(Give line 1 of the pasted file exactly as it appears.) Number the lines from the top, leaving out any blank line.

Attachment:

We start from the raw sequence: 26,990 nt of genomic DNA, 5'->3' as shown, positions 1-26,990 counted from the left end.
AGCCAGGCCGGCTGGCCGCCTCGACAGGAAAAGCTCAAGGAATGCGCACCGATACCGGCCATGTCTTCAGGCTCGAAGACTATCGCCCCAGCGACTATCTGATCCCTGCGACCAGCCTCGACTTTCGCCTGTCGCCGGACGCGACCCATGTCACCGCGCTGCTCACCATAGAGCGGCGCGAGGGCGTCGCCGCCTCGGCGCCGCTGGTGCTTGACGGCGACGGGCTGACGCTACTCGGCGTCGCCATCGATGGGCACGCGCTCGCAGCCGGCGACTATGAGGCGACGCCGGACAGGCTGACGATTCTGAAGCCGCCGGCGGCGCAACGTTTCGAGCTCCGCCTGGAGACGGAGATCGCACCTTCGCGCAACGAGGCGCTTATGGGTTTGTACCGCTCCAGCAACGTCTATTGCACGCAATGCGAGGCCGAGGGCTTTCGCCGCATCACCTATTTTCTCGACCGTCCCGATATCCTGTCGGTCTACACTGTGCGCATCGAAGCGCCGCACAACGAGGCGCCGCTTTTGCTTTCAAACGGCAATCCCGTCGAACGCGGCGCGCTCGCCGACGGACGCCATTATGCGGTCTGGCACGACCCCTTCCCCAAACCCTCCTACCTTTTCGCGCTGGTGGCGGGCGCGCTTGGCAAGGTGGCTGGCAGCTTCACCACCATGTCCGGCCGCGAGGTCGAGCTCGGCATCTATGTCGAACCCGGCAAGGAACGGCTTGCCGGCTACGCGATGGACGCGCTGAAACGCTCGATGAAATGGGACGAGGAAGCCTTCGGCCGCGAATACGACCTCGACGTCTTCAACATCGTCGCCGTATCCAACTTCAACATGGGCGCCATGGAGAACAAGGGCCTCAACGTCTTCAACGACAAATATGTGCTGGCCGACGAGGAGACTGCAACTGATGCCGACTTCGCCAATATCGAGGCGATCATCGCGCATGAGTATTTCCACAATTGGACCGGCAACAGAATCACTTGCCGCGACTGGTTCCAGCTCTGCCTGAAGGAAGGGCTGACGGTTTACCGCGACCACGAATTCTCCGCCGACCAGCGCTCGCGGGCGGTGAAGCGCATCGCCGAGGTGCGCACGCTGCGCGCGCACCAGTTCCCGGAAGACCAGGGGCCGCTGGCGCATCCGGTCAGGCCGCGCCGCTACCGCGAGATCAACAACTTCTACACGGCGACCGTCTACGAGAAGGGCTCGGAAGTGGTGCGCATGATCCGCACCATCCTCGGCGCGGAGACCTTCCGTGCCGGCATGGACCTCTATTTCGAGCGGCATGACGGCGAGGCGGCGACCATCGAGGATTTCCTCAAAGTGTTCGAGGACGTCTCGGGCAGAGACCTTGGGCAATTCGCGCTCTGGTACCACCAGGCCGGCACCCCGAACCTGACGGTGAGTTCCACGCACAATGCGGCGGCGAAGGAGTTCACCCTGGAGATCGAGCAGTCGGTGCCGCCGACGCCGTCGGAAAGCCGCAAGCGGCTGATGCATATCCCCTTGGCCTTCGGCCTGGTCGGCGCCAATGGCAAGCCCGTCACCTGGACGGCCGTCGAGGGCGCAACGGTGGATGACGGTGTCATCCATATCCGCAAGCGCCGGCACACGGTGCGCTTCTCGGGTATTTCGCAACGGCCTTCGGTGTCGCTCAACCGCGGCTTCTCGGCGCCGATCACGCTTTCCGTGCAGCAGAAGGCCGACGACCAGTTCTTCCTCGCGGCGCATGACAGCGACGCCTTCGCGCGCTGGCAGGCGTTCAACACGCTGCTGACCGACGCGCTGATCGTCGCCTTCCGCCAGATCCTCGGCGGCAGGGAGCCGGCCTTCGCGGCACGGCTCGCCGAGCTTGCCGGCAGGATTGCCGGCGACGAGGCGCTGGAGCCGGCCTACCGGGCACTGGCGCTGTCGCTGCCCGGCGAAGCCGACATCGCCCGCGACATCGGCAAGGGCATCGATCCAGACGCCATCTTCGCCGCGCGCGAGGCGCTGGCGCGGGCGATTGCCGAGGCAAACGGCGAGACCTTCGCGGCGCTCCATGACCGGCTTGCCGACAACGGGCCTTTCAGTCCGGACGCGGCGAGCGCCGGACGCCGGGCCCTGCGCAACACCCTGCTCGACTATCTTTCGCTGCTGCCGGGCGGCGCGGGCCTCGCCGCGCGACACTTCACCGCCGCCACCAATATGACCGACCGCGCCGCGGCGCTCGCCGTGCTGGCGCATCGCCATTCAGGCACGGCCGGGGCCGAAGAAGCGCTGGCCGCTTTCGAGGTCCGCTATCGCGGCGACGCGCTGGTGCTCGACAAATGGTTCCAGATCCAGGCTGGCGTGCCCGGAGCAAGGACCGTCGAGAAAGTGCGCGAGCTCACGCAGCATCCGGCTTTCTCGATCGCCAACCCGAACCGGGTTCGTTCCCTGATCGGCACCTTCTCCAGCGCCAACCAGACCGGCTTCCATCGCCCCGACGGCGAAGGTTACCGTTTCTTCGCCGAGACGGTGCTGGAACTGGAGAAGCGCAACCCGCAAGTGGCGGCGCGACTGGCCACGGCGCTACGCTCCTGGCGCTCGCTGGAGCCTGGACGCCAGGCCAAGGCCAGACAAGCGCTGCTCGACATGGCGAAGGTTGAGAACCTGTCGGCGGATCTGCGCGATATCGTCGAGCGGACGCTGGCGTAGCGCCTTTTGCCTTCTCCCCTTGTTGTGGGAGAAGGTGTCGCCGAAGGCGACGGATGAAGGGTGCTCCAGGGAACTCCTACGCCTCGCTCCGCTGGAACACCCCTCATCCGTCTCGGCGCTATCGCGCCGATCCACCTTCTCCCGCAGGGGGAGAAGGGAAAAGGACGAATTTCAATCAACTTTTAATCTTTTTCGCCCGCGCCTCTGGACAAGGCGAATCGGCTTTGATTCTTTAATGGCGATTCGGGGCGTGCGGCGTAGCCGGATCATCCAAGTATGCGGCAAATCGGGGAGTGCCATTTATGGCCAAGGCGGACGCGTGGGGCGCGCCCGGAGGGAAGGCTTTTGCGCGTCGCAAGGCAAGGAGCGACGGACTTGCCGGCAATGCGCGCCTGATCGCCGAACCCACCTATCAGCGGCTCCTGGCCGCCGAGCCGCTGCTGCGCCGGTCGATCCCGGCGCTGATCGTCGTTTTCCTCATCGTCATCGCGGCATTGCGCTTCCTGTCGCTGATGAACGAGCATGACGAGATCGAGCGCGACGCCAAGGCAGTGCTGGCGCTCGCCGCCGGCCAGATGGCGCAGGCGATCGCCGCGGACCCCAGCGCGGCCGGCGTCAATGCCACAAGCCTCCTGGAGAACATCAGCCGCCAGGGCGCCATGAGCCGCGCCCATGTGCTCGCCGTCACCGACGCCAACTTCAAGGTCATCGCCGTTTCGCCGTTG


We start from the raw sequence: 26,990 nt of genomic DNA, 5'->3' as shown, positions 1-26,990 counted from the left end.